More Pay for Good Teachers
AT BOTH ends of the country, high-profile fights have broken out over teacher contracts. At issue in both cities -- the District and Denver -- are proposals tying big salary increases to improved student achievement. Some union leaders don't countenance the idea of being held accountable, and that's bad news not just for the children but also for the many teachers whose good work is being shortchanged.
Denver's much-ballyhooed pay differential plan, which rewards teachers for things such as working at tough schools, taking hard-to-staff jobs or raising student test scores, is threatened by stalemated contract talks. There's talk of sickouts and even a strike. D.C. Schools Chancellor Michelle A. Rhee's revolutionary bid to make results, not length of service, the basis for teacher compensation is in limbo. Reform-minded union leaders appear to have been spooked by a backlash from those who fear change, and it's uncertain -- with a new school year underway -- whether the plan will even be put to a vote.
The fierce opposition is as perplexing as it is troubling. The premium on seniority depresses the wages of early- and mid-career teachers, creates huge inequities among people doing the same jobs and perpetuates the unhealthy tendency of teachers to linger in classrooms just to reap the rewards of longevity. The country's top college graduates are disinclined to become teachers, and many of those who do are quickly driven out.
If opponents of the plans succeed, the result will be less money in the pockets of all teachers. In Denver, there's millions from a special tax collecting interest that officials want to use for incentives to drive student learning. In the District, teachers who don't want to participate in a new pay arrangement that lets them trade tenure for big money would still get generous raises -- a 28 percent salary boost over five years plus $10,000 in bonuses. Who else in this shaky economy can even dream of something similar?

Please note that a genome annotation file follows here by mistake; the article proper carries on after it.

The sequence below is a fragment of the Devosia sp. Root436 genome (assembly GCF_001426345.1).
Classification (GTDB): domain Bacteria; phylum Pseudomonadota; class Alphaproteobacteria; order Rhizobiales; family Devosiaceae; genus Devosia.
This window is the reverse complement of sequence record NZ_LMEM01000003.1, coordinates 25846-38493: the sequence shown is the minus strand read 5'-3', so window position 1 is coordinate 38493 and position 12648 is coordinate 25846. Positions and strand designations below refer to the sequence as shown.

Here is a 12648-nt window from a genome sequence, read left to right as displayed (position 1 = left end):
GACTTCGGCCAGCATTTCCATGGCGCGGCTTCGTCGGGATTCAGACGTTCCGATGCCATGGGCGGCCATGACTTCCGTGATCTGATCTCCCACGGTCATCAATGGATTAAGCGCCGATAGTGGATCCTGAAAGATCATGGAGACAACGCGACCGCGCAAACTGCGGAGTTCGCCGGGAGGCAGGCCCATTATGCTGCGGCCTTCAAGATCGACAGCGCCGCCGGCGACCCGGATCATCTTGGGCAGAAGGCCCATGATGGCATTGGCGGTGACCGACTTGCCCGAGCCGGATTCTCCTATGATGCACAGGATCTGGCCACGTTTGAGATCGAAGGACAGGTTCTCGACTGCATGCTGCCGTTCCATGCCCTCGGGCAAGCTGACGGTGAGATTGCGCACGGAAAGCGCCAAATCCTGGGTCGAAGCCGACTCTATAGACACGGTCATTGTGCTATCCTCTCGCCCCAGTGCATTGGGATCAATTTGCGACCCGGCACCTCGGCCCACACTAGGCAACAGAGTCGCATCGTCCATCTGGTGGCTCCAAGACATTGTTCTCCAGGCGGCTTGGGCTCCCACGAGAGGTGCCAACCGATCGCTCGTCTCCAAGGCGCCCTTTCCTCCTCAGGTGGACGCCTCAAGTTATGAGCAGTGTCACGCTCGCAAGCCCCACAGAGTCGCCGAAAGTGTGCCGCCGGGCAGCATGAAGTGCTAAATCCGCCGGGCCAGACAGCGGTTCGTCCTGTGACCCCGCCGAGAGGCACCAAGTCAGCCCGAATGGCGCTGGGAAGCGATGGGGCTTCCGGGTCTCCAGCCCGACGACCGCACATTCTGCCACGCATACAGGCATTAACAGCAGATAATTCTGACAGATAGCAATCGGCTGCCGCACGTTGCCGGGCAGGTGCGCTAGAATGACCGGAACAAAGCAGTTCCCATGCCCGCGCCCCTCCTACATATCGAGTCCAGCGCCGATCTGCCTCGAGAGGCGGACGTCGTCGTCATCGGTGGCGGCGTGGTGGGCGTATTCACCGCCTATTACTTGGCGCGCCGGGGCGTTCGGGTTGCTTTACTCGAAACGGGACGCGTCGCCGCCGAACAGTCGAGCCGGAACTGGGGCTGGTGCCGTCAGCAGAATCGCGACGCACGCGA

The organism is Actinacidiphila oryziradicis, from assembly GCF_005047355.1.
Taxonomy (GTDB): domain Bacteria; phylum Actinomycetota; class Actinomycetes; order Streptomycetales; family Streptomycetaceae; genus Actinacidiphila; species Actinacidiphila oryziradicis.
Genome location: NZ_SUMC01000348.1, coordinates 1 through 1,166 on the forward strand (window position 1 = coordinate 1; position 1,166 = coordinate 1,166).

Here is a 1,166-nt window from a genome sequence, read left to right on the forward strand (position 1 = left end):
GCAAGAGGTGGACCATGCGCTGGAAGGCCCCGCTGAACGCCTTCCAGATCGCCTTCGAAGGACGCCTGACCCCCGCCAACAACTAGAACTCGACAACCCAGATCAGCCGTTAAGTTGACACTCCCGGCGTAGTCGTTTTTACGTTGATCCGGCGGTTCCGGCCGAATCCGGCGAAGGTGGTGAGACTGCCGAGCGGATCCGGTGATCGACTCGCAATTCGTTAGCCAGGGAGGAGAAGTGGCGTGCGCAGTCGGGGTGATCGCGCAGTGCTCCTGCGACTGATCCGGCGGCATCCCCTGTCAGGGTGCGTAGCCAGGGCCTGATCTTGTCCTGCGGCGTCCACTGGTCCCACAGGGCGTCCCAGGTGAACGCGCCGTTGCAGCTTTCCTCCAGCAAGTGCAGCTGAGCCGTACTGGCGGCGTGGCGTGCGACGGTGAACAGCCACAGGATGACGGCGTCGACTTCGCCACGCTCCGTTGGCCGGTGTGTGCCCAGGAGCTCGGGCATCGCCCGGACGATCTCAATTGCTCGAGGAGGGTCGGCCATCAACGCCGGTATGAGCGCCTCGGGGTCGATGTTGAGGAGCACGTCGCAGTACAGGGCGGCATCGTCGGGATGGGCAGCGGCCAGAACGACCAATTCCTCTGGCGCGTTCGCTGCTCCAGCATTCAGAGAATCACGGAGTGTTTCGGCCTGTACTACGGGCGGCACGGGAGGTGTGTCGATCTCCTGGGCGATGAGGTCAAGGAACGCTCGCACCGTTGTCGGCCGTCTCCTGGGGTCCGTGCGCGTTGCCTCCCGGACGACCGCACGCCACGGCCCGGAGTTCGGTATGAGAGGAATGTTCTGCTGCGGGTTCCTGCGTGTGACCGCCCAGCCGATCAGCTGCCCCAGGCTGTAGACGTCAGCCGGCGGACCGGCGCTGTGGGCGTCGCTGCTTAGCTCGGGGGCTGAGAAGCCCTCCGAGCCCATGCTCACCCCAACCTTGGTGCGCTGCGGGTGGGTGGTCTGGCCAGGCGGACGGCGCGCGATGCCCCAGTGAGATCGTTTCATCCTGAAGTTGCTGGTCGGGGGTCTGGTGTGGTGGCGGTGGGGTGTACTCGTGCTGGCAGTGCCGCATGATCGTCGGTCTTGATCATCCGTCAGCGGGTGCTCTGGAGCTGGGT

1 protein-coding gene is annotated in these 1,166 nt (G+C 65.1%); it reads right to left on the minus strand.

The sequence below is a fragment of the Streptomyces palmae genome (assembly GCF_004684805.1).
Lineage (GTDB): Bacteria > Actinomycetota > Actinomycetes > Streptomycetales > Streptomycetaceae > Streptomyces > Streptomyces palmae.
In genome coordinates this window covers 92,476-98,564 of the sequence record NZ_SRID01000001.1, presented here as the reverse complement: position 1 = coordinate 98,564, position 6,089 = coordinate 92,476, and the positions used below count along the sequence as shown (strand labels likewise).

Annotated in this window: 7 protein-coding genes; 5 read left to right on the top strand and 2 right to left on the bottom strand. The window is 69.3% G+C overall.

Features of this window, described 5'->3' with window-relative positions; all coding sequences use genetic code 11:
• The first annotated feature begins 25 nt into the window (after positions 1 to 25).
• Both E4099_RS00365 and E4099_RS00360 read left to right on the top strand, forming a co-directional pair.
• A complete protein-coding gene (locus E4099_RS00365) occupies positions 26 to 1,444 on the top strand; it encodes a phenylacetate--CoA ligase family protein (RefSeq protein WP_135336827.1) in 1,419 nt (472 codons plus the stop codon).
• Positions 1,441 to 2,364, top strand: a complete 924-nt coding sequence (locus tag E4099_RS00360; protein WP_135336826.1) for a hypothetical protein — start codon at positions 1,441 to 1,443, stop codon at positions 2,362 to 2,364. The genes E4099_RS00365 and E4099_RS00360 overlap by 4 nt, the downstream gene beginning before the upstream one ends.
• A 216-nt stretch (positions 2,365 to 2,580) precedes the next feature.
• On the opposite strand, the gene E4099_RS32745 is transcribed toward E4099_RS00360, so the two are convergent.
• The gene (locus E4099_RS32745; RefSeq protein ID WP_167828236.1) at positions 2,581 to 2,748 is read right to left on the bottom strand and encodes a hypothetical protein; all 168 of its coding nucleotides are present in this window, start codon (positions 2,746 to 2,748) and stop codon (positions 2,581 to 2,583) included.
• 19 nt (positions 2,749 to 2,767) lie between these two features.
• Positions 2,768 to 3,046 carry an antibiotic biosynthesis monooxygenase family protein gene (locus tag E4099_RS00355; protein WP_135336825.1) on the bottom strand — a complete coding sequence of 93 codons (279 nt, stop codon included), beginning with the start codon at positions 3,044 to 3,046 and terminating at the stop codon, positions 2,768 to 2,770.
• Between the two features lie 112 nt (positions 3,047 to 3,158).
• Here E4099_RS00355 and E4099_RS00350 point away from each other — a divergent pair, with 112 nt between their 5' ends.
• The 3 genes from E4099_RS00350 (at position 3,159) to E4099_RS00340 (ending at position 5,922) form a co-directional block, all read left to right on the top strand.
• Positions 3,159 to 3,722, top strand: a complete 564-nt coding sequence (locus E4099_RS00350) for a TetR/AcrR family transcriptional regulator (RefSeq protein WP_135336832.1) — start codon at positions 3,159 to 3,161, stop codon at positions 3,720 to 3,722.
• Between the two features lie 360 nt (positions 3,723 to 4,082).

Some teachers are speaking out in support of the needed changes. We were struck by the confidence of second-grade teacher Julia Rosen, 25, who told The Post's Bill Turque that she has no problem with a system in which her pay, and perhaps her job, are linked to what her students learn. And we agree with those who wonder why it seems to be the veterans who are most worried about using student outcomes as a yardstick for teacher rewards. After all, isn't the argument for the seniority pay scale based on the notion that experienced teachers do a better job?
Given the sad history of D.C. school management, Washington Teachers' Union President George Parker is right to push Ms. Rhee to spell out a process by which decisions about retention and raises would be made fairly. More information is also needed on how the system would be financed once private seed money ran out. But these issues should not be excuses for inaction. We urge Mr. Parker and Ms. Rhee to reach agreement and put this bid for meaningful change to the vote it deserves.